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Sunday, March 23, 2014

Our Gang Gets More Ancient


Ad Find Inspires Boxing Gloves (1929) Revisit

Some years back, I put forth the question, Has Our Gang Left The Building?, with reference to TV's once evergreen then/now in deep-freeze (does anyone currently show them?). We sure didn't see that coming in an era where each afternoon and all-day weekends were filled with Roach's Rascals. It dates me badly to even mention the series today. Go to any elementary or high-schooler and clock blank stares for introducing Spanky or Alfalfa to the conversation. Maybe it's a merciful thing so many Our Gangers died before they could be so utterly forgotten. Greenbriar spoke before to creep-out aspect of the Rascals. I'd now call them Dickensian comedies, being much about hardship and plain survival in a cruel Depression world. Did we enjoy them in the 60's for life having changed less since the 30's? There was but thirty year gulf to overcome then ... now it's eighty and then some. Heck, the things might as well have been made during the Civil War. That, in fact, was what I most enjoyed about many of them, especially ones best-labeled "BT" for "barely-talkies." Boxing Gloves was one of these, being hopscotch from crude-recorded dialogue to altogether mute action in the Gang's jerry-built prize ring. Chubby and Joe are fat-boy fighters, their struggle with lines barely audible over chickens clucking in bucolic background. So this is what life was in 1929, I'd think as primitive shorts unspooled on host and singing cowboy Fred Kirby's Saturday-Sunday Rascals show on Channel 3-Charlotte. I salute Boxing Gloves today for coming across the vintage ad at left where BG ran prominent and we get glimpse of rare pressbook art for the two-reeler.

7 Comments:

Blogger KING OF JAZZ said...

Yep, another reminder how what we took for granted in the '60s as accessible is now definitely quasi-Civil War vintage! I have no illusions about anyone under 30, 20, 10 having the same reference points that are as steadfast as ancient ruins in my mind!

9:52 AM  
Blogger Reg Hartt said...

I once was berated by an idjit for showing a politically incorrect LITTLE RASCALS/OR GANG comedy in front of a feature he had come to see. No end to his obnoxious tirade.

Of course, I refused to pull the film.

Maybe that is why they are in limbo.

2:39 PM  
Blogger William Ferry said...

I've often commented to friends my age (mid 50's) that we're probably the last generation who will understand references to Our Gang/The Little Rascals, Bugs Bunny, etc. Beloved catchphrases from these films were shorthand guarantees of big laughs when dropped into conversations. They were staples of kid's programming for many years; it's ironic that their ready and near-complete availability on DVD is matched by their withdrawal from regular TV viewing.

2:46 PM  
Blogger rnigma said...

Since CBS bought King World, the Little Rascals haven't been syndicated much; whether it was pulled from their syndication package, I don't know. This led to a rumor that Bill Cosby had the films withdrawn, which wasn't true:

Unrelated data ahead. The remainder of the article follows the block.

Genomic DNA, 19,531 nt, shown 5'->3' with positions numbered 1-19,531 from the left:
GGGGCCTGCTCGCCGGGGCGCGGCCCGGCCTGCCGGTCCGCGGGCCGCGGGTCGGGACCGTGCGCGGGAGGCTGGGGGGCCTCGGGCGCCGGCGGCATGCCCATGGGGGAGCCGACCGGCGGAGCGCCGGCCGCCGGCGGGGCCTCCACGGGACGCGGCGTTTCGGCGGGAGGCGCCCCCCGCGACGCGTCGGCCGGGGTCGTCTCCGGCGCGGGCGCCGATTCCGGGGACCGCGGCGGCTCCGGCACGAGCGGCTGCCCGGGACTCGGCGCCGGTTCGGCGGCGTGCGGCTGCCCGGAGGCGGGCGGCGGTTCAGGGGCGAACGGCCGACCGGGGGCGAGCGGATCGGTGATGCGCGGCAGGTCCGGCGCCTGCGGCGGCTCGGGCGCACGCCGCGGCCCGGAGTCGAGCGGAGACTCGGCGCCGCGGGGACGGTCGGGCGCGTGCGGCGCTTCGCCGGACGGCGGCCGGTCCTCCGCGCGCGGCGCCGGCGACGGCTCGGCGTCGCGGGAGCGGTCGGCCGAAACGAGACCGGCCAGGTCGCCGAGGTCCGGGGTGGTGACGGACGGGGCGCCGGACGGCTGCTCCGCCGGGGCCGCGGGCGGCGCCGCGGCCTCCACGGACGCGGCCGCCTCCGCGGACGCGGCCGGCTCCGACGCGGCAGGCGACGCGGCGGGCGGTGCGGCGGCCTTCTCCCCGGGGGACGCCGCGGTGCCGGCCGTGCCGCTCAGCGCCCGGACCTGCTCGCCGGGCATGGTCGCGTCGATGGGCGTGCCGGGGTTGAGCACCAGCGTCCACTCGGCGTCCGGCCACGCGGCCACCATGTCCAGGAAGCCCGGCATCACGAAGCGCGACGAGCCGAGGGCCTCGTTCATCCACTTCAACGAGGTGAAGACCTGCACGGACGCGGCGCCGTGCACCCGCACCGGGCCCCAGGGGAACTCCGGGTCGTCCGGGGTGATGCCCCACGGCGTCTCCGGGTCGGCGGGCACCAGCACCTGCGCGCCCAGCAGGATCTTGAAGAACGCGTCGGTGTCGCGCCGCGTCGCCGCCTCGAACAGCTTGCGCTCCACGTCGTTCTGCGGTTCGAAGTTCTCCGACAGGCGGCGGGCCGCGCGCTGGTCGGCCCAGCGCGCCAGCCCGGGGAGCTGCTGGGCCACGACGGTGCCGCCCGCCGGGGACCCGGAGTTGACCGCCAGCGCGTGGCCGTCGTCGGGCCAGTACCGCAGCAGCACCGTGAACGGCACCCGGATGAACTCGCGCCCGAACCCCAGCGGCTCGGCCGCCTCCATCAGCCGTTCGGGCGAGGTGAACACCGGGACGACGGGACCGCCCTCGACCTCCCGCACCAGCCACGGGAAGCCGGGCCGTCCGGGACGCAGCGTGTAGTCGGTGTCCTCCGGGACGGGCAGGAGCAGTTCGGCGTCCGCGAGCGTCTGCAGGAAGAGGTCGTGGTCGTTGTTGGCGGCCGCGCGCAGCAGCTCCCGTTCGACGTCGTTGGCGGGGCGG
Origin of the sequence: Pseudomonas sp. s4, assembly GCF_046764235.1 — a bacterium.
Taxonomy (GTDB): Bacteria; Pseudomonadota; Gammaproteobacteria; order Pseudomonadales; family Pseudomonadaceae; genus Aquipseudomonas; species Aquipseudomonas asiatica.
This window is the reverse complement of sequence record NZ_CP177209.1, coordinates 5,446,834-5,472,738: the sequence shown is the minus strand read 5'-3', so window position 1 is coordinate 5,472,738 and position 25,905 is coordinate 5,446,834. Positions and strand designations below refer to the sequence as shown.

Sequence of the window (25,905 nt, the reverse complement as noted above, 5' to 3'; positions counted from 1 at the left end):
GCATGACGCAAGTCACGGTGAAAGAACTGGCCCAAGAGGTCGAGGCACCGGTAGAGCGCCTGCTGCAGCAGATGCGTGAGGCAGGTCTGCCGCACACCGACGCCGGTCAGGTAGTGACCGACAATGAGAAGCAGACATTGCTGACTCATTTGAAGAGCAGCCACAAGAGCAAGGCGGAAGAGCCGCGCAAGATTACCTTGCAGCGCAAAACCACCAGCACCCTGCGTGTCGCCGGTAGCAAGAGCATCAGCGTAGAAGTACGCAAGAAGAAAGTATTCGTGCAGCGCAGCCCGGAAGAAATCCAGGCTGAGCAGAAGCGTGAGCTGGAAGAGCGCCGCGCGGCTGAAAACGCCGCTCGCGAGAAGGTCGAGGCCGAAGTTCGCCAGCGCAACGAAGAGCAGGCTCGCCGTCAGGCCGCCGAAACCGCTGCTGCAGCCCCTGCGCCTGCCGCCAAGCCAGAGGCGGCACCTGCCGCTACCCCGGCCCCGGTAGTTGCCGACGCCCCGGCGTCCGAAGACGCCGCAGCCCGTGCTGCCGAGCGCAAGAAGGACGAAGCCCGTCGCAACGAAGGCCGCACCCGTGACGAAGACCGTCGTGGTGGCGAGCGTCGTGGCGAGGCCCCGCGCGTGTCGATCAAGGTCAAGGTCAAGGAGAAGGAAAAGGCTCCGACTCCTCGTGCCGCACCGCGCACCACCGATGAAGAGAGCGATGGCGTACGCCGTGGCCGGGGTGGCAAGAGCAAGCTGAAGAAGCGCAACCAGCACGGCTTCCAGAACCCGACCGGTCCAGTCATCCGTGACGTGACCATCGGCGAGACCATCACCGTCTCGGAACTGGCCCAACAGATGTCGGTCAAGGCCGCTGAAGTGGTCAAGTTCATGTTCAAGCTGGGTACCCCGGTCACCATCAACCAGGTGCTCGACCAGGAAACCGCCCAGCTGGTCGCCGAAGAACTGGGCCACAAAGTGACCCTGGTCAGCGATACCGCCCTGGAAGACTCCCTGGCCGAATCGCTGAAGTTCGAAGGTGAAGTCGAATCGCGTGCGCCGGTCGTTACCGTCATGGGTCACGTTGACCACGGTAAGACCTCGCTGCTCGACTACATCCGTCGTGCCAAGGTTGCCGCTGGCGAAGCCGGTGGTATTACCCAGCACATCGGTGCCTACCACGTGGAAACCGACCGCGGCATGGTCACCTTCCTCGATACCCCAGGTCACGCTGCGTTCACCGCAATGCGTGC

http://snopes.com/radiotv/tv/rascals.asp
The inferior 1938-44 MGM-produced Our Gangs had been shown infrequently on TCM (and on TNT before that), usually as filler.

The stretches of silence that permeate "Boxing Gloves" are distracting, especially to younger viewers. Oddly enough, King World distributed in their syndication package a work print of "Came the Brawn" (a later OG film with Alfalfa vs. Butch in a wrestling match), which lacked music and sound effects.

6:30 PM  
Blogger John McElwee said...

Donald Benson considers past and future prospects for Our Gang and other vintage series:


It's interesting that surviving fans of the Rascals are from series' second life as TV fodder, viewing their depression-era and WWII antics from a safe, not-quite-comprehending distance. If we had any historical knowledge at all, we knew that both the depression and the war ended in our favor. It was an effort to imagine people living through those events and NOT knowing where history was taking them. But we embraced them, imagining a sort of fantasy world where it made sufficient sense.


The same applies to the old Warner cartoons and all the theatrical series (or quasi-series) that were weekly TV shows to the boomer kids: Three Stooges, Shirley Temple, Abbott and Costello, Shock Theater, detective programmers, Paramount comedies (mainly W.C. Fields, Marx Brothers and Bob Hope), the occasional Laurel and Hardy sighting, and Republic serials played straight or ironically (a San Francisco station included them in a hip interview show called "Pow", following jazz musicians and authors).


All of them were saved from oblivion largely by early television's insatiable appetite for cheap but reasonably entertaining content. That era passed for a variety of reasons -- changing viewing habits, increased supplies of slick new product, cable, and home recording, to name a few. Where's the thrill of Saturday morning when you've got whole channels of cartoons, 24/7?


They may yet get a third life on little handheld screens, if for no other reason than they can be offered up in bulk, cheaper than ever. The Rascals may be a long shot -- too alarming for modern kiddies, too strange for adults -- but I can see Shock Theater titles finding a new preteen following as an app package, or the Paramounts with hipsters.

7:33 AM  
Blogger antoniod said...

I met a woman who really liked the 90s "Little Rascals" film, but HAD NEVER HEARD OF THE ORIGINAL SERIES!

8:31 PM  
Blogger Greg said...

Only the Three Stooges are still shown. No Rascals, No Laurel and Hardy. No Charlie Chan, Sherlock Holmes, Bowery Boys or Blondie either! I was born in 1963 so I'm probably the last generation to grow up with these black and white treats.

2:47 AM  

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